By Cid Cardoso, Jr.

Last month, I wrote about two interesting products that I consider not essential but nice to have. The following are two more examples that I’ve come across lately.

XLab Mini Cage Pod: $9.99

Back in the early 1990s we would cut off an old water bottle a couple of inches from the top to use the remaining “cup” as a storage unit. We would place inside this cup CO2 cartridges, tire levers and spare tube, along with a couple of dollars and a Powerbar, and then we would close the top with duct tape and stick the stubby cylinder in one of our cages. Twenty years later, XLab offers a much sleeker version of this contraption, the XLab Mini Cage Pod. Specialized offers a virtually identical item called the KEG, but since I was introduced to the Pod first, that’s the one I’m reviewing.

The body of the Pod is about half the size of a conventional 24-ounce water bottle and is made of high-density poly propylene material for durability. The wide mouth is securely capped by a wide screw cap (which works better than duct tape), creating a volume of 500 milliliters, which is enough to carry all the items mentioned above and then some. It is waterproof and fairly light, weighing just over 50 grams. It fits virtually all cages, although XLab recommends using it with one of its own branded cages, or those with a top hook to secure it in place and avoid launching it, especially if placed behind the saddle.

As mentioned earlier, I found a use for such a product early in my riding career. The XLab Mini Cage Pod offers a convenient and clean way to carry items necessary for self-sufficiency on the bike. It is also quite roomy – more so than most saddle bags I’ve owned and much easier to get items in and out of. The micro-fleece bag included with the Pod is also a nice touch; it keeps stuff together and kind of protects them and, more importantly, prevents items from rattling.

The only problem I’ve encountered with the Pod is that it takes away the ability to carry a water bottle. Usually, that is not an issue for me since I have room for three on my bike. However, as we get into summer, the 90-degree temperatures with lots of humidity tend to require more liquids, and that means carrying more bottles if I don’t want to stop every couple of hours. For those days, an X Nut with CO2s attached and a tube tucked or taped somewhere may still be the best option. Or you can simply take the micro-fleece bag out of the Pod and stick it inside a jersey pocket when all the cages are being used by water bottles.

Soda Car Seat Cover (Soaked Or Dirty Athlete)


The Soda Car Seat Cover protects the upholstery in your car from stains, odors and moisture while transporting wet and dirty creatures (athletes or pets). The story behind the creation of this product is a familiar one: Mom takes her son home from a soccer game during a North Carolina summer, and later sits on the same car seat dressed up for dinner only to find that her bottom and back are wet and stinky. The entrepreneurial mom then develops a cover that is easy to install and remove, and that can be washed and used repeatedly.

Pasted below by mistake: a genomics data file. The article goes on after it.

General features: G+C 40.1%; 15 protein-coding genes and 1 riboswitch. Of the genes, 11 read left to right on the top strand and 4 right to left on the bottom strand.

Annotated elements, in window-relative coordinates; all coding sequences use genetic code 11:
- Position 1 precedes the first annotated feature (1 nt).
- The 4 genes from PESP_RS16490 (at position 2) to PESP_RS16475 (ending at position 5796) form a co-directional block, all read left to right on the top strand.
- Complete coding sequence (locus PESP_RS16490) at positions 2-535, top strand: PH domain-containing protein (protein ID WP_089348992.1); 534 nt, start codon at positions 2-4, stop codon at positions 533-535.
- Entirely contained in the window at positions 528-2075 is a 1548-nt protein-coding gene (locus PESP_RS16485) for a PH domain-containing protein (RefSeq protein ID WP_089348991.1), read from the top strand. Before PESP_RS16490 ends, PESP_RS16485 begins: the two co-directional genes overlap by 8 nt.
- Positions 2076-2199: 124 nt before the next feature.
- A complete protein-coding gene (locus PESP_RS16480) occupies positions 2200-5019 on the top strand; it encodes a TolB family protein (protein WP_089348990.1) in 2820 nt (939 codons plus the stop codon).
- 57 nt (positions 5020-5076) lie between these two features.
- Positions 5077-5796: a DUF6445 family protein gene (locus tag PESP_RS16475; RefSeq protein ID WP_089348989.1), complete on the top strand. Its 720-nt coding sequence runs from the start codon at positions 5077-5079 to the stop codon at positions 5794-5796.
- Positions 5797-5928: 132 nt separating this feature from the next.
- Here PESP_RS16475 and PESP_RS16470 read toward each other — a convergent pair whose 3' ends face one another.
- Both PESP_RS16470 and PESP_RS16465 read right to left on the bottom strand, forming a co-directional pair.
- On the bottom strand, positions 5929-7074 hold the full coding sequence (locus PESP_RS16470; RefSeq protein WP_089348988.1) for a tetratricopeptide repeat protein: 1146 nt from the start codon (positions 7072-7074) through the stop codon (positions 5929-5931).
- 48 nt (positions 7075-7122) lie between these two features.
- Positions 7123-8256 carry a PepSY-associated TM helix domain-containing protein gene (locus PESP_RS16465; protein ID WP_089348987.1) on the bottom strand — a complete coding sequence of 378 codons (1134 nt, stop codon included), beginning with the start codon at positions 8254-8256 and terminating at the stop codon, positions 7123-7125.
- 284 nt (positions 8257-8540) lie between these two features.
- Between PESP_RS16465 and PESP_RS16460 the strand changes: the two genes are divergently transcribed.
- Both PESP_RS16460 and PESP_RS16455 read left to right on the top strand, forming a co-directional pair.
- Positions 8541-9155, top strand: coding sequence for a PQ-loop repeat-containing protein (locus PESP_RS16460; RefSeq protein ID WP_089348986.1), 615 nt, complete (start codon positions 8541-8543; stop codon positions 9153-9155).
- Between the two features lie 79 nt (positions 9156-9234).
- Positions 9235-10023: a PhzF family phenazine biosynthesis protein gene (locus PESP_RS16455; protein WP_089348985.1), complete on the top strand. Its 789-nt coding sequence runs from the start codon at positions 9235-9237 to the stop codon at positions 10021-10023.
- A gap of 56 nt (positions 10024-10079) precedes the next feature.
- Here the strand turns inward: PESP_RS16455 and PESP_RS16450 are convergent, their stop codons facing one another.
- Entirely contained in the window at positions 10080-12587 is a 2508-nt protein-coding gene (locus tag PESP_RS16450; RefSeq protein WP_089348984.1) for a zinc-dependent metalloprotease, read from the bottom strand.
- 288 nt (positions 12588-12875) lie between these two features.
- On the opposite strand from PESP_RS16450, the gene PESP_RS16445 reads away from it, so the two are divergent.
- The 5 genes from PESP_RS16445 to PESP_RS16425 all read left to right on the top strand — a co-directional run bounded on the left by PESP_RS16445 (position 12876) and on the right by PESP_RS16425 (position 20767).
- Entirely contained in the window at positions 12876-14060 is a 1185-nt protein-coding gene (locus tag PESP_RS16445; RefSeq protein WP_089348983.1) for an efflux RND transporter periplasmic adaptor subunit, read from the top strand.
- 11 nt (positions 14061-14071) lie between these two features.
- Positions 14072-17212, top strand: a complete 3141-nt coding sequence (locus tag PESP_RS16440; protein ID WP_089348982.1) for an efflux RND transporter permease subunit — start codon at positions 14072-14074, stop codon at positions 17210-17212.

Most of us who live and work out in hot weather have had the same experience. I suspect that most do as I’ve done for years … bring towels to sit on. However, most of us have also come to adjust the number of towels needed to the time of the year and length of the workout: Short bike ride in March, one towel will do. Long run in July, bring three towels or don’t sit on that seat for a few hours.

I found the Soda Car Seat Cover to be as easy to install as they claim, taking no more than 20 seconds to secure it in place. The Velcro slit that fits around a headrest and secures it in place is a clever and simple solution to the towel sliding down the seat during driving. Removing it is just as simple and quick. It works on pretty much any car seat that has a headrest. Just as important, it worked as advertised to protect the seats against moisture and dirt. The thick towel-like soft-top layer absorbed the moisture and kept the seat comfort while the nylon-like bottom layer prevented the moisture from soaking through. This material is called PUL (poly urethane laminate) and the makers of the Soda Car Seat Cover claim that it’s completely waterproof. I actually expected the bottom layer to be more rubber like but so far this PUL layer has protected my seat adequately. We’ll see during the coming 90-plus-degree days. Throwing it in the washing machine with other color apparel and tumble drying it were also critical convenience characteristics to me.

Note that even though the Soda Car Seat Cover does not necessarily need to be washed after every use, it will take a little time to dry when sat on by a heavy sweater. The manufacturer’s recommendation is to wash as often as the user feels necessary. I would imagine that even though washing every day can be a little bit of a pain for those of us who work out on a daily basis, doing so will help prevent caked dirt from accumulating and odor from setting in. At $29, it’s a little more than the cost of a towel but not expensive by any means. I know my wife is happy that I’m no longer stinking up our beach towels.

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Cid Cardoso, Jr., owner of Inside Out Sports, has been doing triathlons for more than 20 years. In October 2011, he competed in his 26th Ironman – his eighth appearance at Kona. A veteran of ultramarathons, he has competed in Team RAAM twice. He has seen equipment evolve with the sport and continues to test new products to assess their impact on performance. He trains, works, and resides in Cary with his wife, two daughters, and son. You can reach him at